Brexit: reactions from Switzerland and Europe
GENEVA // In Switzerland, the reaction to the UK’s decision to leave the European Union veered between concern and confusion. Below is a timeline of reactions as the shock result became known.
Themselves no great lovers of the European project, the landlocked Swiss, heavily dependent on trade with EU member states, nonetheless see Brussels as a general source of stability in a turbulent and often chaotic world.
On Friday morning, the reaction was a mix of bafflement as to why a rich but small island would seek to divorce itself from a grouping of 28 (soon to be 27) member states that still collectively exerts genuine global clout, allied to fears that British exceptionalism would further stymie Switzerland’s already faltering economy.
The head-scratching and finger-nail biting was visible in the Swiss media. The Tages Anzeiger described the historic events as a “shock to the Swiss economy”, while the respected Zurich-based Neue Zürcher Zeitung called the UK’s population’s decision to leave a “difficult day for Switzerland”. In late morning trading, the Swiss Market Index, comprising the country’s 20 largest and most liquid listed equities, was trading down a little under 3 per cent on the day.
After seeing the Swiss franc rise 6.6 per cent in value against sterling, and 1.4 per cent against the euro – its highest level against the single currency since August 2015 – the Swiss National Bank said it had “intervened in the foreign exchange market to stabilise the situation”, adding that it would continue to remain “active” in the market until it had shaken out the excess volatility. The move by the SNB, which unpegged the franc from the euro early last year in the run-up to the launch of European-style QE, had been well flagged.
Switzerland’s president Johann Schneider-Ammann said in the capital, Bern, that the UK plebiscite raised “many questions” for Great Britain, Switzerland, the EU and Europe as a whole. “The European concept,” he warned, “must be reconsidered”, a veiled reference to ongoing discussions in Brussels as to whether EU members would benefit or not from ever-closer political, fiscal, monetary and economic union.
Attention in Bern will now turn from Britain to its own ongoing discussions with Brussels over a raft of issues, not least the issue of immigration. In a referendum of its own in 2014, Swiss voters elected to stem the number of inbound migrants from member states, a decision that strained bilateral relations with the EU, given the free movement principles that underpin the passport-free Schengen zone, of which Switzerland is a member.
Mr Schneider-Ammann said he would seek, along with the Federal Council, the doemstic head of government and state, “with all his might” to bring the EU to the negotiating table, in the hope of striking a deal on immigration acceptable to both sides. But he added that the “differences in crucial issues” between Brussels and Bern were “still large”, and noted that Britain’s decision to opt out of the EU merely “reinforced the [widespread] uncertainty about the economic development of Europe”.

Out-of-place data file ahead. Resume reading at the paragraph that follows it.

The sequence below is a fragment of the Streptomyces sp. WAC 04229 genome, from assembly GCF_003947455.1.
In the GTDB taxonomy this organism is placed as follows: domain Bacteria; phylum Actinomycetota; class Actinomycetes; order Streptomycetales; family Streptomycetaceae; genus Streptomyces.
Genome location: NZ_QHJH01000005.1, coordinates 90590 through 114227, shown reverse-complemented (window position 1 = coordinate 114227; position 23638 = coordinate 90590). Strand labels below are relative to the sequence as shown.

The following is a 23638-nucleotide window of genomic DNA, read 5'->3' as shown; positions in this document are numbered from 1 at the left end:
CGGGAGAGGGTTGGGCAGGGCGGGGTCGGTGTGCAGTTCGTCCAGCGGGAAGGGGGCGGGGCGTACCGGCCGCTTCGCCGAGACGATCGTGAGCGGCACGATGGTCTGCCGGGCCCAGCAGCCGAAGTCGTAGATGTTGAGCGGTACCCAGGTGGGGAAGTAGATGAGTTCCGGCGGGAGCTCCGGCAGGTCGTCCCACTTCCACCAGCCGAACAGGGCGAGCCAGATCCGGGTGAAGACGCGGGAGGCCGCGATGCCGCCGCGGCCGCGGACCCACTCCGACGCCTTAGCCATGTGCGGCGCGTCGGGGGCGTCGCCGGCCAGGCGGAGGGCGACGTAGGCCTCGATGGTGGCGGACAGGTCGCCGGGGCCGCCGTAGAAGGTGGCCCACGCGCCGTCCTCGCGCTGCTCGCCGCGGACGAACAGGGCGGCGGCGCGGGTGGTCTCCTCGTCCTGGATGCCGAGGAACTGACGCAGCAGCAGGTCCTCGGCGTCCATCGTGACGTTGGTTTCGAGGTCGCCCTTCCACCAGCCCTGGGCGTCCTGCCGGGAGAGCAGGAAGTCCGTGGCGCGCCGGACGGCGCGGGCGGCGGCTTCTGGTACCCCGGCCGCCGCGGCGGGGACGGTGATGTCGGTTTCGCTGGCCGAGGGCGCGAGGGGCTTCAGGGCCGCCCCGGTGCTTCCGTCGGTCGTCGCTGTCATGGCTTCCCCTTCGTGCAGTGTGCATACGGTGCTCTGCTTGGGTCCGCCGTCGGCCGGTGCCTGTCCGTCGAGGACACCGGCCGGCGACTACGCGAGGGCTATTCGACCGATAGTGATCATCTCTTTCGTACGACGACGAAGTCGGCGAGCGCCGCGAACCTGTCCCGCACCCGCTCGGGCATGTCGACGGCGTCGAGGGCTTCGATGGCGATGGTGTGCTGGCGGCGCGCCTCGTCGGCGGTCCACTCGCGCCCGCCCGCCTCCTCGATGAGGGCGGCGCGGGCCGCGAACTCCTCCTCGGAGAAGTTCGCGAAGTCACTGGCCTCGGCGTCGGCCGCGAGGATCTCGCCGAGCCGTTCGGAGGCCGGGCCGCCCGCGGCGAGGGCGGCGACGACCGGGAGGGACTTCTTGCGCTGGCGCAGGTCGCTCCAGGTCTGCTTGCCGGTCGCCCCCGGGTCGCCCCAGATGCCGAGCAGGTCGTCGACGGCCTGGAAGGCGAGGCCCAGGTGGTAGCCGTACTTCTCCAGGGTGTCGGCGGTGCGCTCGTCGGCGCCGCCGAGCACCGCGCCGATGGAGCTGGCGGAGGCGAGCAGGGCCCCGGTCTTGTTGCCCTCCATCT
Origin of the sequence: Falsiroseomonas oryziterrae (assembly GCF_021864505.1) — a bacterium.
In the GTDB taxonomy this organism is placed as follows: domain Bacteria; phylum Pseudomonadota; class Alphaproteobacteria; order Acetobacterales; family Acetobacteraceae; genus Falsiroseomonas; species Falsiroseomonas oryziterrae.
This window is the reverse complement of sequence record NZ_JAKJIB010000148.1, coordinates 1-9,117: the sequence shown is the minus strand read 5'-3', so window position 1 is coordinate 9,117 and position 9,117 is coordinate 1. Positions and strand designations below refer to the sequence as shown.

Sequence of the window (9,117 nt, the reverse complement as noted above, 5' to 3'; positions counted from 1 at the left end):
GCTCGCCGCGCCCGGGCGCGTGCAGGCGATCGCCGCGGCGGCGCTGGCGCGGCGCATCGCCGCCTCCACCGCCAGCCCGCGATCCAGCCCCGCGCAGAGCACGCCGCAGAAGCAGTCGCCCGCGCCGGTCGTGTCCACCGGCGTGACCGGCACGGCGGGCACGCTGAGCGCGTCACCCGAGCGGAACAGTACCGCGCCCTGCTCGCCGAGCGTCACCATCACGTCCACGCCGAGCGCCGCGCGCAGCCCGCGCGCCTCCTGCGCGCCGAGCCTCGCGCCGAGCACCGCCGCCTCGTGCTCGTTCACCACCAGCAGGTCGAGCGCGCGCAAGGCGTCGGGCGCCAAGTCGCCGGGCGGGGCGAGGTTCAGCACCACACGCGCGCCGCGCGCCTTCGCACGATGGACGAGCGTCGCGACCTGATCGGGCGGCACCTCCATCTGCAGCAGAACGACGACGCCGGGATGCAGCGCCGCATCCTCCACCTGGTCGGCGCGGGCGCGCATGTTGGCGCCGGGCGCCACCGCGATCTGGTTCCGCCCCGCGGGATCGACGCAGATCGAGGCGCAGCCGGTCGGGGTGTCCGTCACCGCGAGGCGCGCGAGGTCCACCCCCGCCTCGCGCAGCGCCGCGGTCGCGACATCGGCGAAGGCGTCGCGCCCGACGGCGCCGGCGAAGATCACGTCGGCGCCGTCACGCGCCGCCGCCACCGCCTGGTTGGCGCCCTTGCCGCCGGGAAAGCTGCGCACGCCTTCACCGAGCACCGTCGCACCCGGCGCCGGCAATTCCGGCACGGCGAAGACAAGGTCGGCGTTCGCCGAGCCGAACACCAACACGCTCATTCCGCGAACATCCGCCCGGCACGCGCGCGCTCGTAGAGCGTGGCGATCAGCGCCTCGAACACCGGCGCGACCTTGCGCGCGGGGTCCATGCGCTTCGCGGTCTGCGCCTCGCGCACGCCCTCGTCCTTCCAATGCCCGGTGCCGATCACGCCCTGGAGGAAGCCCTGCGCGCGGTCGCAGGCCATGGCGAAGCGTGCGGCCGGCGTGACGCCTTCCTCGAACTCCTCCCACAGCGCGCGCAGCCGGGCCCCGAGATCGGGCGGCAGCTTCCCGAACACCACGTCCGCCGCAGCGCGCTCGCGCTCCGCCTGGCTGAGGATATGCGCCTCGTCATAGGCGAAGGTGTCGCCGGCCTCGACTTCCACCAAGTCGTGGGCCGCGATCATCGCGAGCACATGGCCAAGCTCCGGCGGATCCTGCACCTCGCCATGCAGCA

In Switzerland’s big financial centres the view was largely one of shock and surprise. The private banking group Julius Baer issued a research note that warned of “mayhem after the UK leaps into the unknown”. It highlighted a series of key questions going forward, and wondered whether this meant “the end of the European Union”. Should bond spreads of peripheral European sovereigns rise early next week, it was, the bank said, a sure sign that the single European market was “preparing for break-up”. It warned investors to “stay calm, stick to quality, and look for bargains in assets you always wanted to own but that always looked pricey”.
On a lighter side, Marie Owens Thomsen, the chief economist at Indosuez Wealth Management, said that while it was a dark day for the UK, Brexit offered a “great buying opportunity” for everyone else. “Brexit won’t invoke a global recession but it will invoke a UK recession,” she said. “I would sell everything related to UK and buy everything else when the market dips. [Brexit] raises the risk of Britain returning to the dark days of the 1970s, when its finances were constantly in crisis and it was running to the IMF for help.”
Ms Thomsen said the UK vote also handed investors a solid reason to invest in Switzerlands, by buying stocks in the country’s army of globally-respected manufacturers. “The biggest beneficiaries will be Swiss pharmaceutical firms, who are both intense importers and price setters in export market. My focus would be on buying Swiss exporters with world-leading positions in their market,” she said.